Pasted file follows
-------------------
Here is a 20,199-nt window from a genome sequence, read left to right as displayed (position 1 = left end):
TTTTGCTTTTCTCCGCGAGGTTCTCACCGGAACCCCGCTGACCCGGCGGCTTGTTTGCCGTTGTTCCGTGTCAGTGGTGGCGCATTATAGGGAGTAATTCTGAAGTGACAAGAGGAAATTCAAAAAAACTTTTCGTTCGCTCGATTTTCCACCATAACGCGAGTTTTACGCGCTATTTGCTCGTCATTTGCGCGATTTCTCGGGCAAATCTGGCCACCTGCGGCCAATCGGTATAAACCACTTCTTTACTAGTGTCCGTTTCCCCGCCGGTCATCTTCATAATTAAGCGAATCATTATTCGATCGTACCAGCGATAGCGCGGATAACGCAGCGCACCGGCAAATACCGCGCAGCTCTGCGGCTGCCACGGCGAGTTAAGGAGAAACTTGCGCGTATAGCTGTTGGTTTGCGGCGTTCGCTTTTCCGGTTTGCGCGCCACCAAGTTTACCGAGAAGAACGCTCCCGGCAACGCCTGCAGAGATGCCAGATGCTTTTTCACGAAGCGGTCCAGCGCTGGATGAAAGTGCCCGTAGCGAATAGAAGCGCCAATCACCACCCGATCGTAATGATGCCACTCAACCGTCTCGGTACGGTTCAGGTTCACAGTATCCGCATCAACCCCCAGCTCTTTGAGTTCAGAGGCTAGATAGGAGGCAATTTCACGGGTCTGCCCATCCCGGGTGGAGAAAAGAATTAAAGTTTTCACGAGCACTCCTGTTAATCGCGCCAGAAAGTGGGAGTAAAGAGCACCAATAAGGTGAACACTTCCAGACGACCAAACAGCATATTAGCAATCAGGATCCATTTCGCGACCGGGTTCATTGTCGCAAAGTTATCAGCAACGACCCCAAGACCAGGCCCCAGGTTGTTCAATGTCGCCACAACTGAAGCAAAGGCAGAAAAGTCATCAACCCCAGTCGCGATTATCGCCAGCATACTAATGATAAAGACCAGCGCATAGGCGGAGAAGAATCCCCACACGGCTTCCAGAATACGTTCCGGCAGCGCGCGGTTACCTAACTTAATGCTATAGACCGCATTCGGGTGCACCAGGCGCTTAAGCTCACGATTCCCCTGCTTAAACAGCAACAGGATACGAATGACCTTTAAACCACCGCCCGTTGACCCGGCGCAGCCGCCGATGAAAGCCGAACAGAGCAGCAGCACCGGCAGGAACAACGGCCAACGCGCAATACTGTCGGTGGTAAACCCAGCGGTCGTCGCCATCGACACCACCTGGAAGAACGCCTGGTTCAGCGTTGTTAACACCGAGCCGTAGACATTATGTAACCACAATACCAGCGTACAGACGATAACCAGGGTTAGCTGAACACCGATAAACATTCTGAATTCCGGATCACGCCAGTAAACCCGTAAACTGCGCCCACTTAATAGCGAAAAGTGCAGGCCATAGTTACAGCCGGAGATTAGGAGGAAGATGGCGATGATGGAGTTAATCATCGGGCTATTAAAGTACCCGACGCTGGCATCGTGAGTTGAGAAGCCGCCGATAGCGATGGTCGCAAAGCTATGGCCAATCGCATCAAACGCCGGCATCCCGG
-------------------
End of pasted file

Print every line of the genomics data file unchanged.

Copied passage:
Here is a 20,199-nt window from a genome sequence, read left to right as displayed (position 1 = left end):
TTTTGCTTTTCTCCGCGAGGTTCTCACCGGAACCCCGCTGACCCGGCGGCTTGTTTGCCGTTGTTCCGTGTCAGTGGTGGCGCATTATAGGGAGTAATTCTGAAGTGACAAGAGGAAATTCAAAAAAACTTTTCGTTCGCTCGATTTTCCACCATAACGCGAGTTTTACGCGCTATTTGCTCGTCATTTGCGCGATTTCTCGGGCAAATCTGGCCACCTGCGGCCAATCGGTATAAACCACTTCTTTACTAGTGTCCGTTTCCCCGCCGGTCATCTTCATAATTAAGCGAATCATTATTCGATCGTACCAGCGATAGCGCGGATAACGCAGCGCACCGGCAAATACCGCGCAGCTCTGCGGCTGCCACGGCGAGTTAAGGAGAAACTTGCGCGTATAGCTGTTGGTTTGCGGCGTTCGCTTTTCCGGTTTGCGCGCCACCAAGTTTACCGAGAAGAACGCTCCCGGCAACGCCTGCAGAGATGCCAGATGCTTTTTCACGAAGCGGTCCAGCGCTGGATGAAAGTGCCCGTAGCGAATAGAAGCGCCAATCACCACCCGATCGTAATGATGCCACTCAACCGTCTCGGTACGGTTCAGGTTCACAGTATCCGCATCAACCCCCAGCTCTTTGAGTTCAGAGGCTAGATAGGAGGCAATTTCACGGGTCTGCCCATCCCGGGTGGAGAAAAGAATTAAAGTTTTCACGAGCACTCCTGTTAATCGCGCCAGAAAGTGGGAGTAAAGAGCACCAATAAGGTGAACACTTCCAGACGACCAAACAGCATATTAGCAATCAGGATCCATTTCGCGACCGGGTTCATTGTCGCAAAGTTATCAGCAACGACCCCAAGACCAGGCCCCAGGTTGTTCAATGTCGCCACAACTGAAGCAAAGGCAGAAAAGTCATCAACCCCAGTCGCGATTATCGCCAGCATACTAATGATAAAGACCAGCGCATAGGCGGAGAAGAATCCCCACACGGCTTCCAGAATACGTTCCGGCAGCGCGCGGTTACCTAACTTAATGCTATAGACCGCATTCGGGTGCACCAGGCGCTTAAGCTCACGATTCCCCTGCTTAAACAGCAACAGGATACGAATGACCTTTAAACCACCGCCCGTTGACCCGGCGCAGCCGCCGATGAAAGCCGAACAGAGCAGCAGCACCGGCAGGAACAACGGCCAACGCGCAATACTGTCGGTGGTAAACCCAGCGGTCGTCGCCATCGACACCACCTGGAAGAACGCCTGGTTCAGCGTTGTTAACACCGAGCCGTAGACATTATGTAACCACAATACCAGCGTACAGACGATAACCAGGGTTAGCTGAACACCGATAAACATTCTGAATTCCGGATCACGCCAGTAAACCCGTAAACTGCGCCCACTTAATAGCGAAAAGTGCAGGCCATAGTTACAGCCGGAGATTAGGAGGAAGATGGCGATGATGGAGTTAATCATCGGGCTATTAAAGTACCCGACGCTGGCATCGTGAGTTGAGAAGCCGCCGATAGCGATGGTCGCAAAGCTATGGCCAATCGCATCAAACGCCGGCATCCCGG